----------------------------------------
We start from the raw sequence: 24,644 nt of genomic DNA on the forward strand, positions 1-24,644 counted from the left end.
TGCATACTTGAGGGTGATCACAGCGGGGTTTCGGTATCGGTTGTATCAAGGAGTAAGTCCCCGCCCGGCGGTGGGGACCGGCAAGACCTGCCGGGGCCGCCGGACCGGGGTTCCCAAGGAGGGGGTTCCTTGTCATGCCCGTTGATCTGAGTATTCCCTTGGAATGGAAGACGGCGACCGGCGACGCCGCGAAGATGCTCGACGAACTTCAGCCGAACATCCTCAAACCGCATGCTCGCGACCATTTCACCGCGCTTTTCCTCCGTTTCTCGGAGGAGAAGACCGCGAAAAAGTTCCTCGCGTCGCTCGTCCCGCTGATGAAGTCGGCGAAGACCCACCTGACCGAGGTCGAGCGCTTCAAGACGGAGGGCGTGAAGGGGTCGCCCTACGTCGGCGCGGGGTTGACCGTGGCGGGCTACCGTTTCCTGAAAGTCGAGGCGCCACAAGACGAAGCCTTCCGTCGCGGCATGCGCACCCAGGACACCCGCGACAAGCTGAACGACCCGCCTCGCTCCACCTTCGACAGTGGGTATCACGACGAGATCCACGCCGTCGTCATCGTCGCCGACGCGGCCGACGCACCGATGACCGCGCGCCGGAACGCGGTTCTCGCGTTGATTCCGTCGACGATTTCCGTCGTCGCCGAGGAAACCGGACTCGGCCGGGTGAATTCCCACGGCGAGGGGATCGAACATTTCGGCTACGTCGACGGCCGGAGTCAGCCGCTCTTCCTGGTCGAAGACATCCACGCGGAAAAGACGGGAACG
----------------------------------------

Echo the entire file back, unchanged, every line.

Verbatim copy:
We start from the raw sequence: 24,644 nt of genomic DNA on the forward strand, positions 1-24,644 counted from the left end.
TGCATACTTGAGGGTGATCACAGCGGGGTTTCGGTATCGGTTGTATCAAGGAGTAAGTCCCCGCCCGGCGGTGGGGACCGGCAAGACCTGCCGGGGCCGCCGGACCGGGGTTCCCAAGGAGGGGGTTCCTTGTCATGCCCGTTGATCTGAGTATTCCCTTGGAATGGAAGACGGCGACCGGCGACGCCGCGAAGATGCTCGACGAACTTCAGCCGAACATCCTCAAACCGCATGCTCGCGACCATTTCACCGCGCTTTTCCTCCGTTTCTCGGAGGAGAAGACCGCGAAAAAGTTCCTCGCGTCGCTCGTCCCGCTGATGAAGTCGGCGAAGACCCACCTGACCGAGGTCGAGCGCTTCAAGACGGAGGGCGTGAAGGGGTCGCCCTACGTCGGCGCGGGGTTGACCGTGGCGGGCTACCGTTTCCTGAAAGTCGAGGCGCCACAAGACGAAGCCTTCCGTCGCGGCATGCGCACCCAGGACACCCGCGACAAGCTGAACGACCCGCCTCGCTCCACCTTCGACAGTGGGTATCACGACGAGATCCACGCCGTCGTCATCGTCGCCGACGCGGCCGACGCACCGATGACCGCGCGCCGGAACGCGGTTCTCGCGTTGATTCCGTCGACGATTTCCGTCGTCGCCGAGGAAACCGGACTCGGCCGGGTGAATTCCCACGGCGAGGGGATCGAACATTTCGGCTACGTCGACGGCCGGAGTCAGCCGCTCTTCCTGGTCGAAGACATCCACGCGGAAAAGACGGGAACG